For Young India, For a new India

For Young India, For a new India

Publisher’s Note: This is a collection of Comrade Vinod Mishra’s articles on youth and students that we could gather for the time being. ************************************************* “India of my dreams is essentially an integral India where a Pakistani Muslim won’t have to procure a visa in search of the roots of his evolution; where, likewise, for an Indian the great Indus Valley Civilization shall not fall in a foreign country; and where a Bengali Hindu refugee will finally shed away the bitter memories of Dacca and a Bangladeshi Muslim will not be hounded as a foreign national in India.” “This India will rank among the first five countries of the world in economic prowess as well es in Olympic tallies.” “In India of my dreams, glorification of pariahs as harijans will end and dalits will cease to be a category. Castes shall dissolve into classes with each of their members having their individualized expression.” “India of my dreams is built upon the fundamental processes at work within the Indian society and for whose realization many like we art committed to the last drop of their...

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Vinod is Hero of the New Nation

Vinod Mishra is no more among us. Against the forces of national subjugation and all sorts of reaction, VM was the commander-in-chief of Indian people’s battle for a genuine national liberation and consistent democracy. In an otherwise dark and confused atmosphere prevailing in the wake of saffron offensive, real danger of Congress revival, degeneration of centrist politics and left opportunism, CPI(ML) led by VM emerged as a centre of hope for nation’s life, aspirations of the toiling and oppressed masses and expectations of democratic and patriotic intelligentsia. He was the greatest Marxist thinker of our times. He was the unparalleled theoretician of the Indian path of revolution in the 75 year history of Indian communist movement. Under his leadership the CPI(ML) was emerging as the conscience keeper of the Indian communist movement. Then he was a shrewd tactician, excellent organiser and an exceptionally popular mass leader too. It was his resolve to establish the Indian left, otherwise limited to the periphery of the national map, at the centrestage of Indian politics by rooting it in the strategic Hindi-Urdu belt. He was heading for making communist movement a real contender for power freeing it from the course of tailing behind the ruling class parties. Along with the revolutionary peasant movement, he regarded student youth movement as a particular feature of CPI(ML) movement. In the wake of extreme opportunism, impotence and...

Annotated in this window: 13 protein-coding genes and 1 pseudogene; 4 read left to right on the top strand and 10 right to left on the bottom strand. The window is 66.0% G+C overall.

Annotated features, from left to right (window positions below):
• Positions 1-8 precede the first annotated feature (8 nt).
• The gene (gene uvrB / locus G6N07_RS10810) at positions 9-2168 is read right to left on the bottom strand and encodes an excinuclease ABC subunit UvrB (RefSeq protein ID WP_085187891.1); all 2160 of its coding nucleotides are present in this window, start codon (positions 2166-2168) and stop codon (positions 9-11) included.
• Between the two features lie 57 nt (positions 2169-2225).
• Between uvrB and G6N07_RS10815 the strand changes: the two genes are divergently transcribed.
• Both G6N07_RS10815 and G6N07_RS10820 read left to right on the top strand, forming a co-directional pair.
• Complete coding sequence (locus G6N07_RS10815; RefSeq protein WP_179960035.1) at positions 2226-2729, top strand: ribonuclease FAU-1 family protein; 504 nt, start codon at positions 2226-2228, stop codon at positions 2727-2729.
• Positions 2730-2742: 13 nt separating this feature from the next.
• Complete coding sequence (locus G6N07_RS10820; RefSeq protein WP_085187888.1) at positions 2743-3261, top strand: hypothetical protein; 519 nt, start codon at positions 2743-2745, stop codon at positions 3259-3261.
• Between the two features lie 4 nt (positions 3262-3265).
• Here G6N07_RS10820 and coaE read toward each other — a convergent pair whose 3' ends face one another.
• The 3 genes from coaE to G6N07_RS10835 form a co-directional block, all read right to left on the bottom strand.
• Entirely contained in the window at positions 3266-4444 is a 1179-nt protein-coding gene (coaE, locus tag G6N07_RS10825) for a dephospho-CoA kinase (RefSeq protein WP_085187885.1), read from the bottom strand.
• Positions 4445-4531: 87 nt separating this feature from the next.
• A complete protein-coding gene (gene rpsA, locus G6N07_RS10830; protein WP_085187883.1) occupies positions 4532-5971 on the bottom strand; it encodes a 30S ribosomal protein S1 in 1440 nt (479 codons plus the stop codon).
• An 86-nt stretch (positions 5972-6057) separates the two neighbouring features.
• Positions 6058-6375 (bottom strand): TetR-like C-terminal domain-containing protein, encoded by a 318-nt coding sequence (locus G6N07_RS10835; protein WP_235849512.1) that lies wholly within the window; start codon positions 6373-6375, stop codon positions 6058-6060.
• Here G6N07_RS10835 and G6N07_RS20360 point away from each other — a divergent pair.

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India of My Dreams Motherland Gets Liberated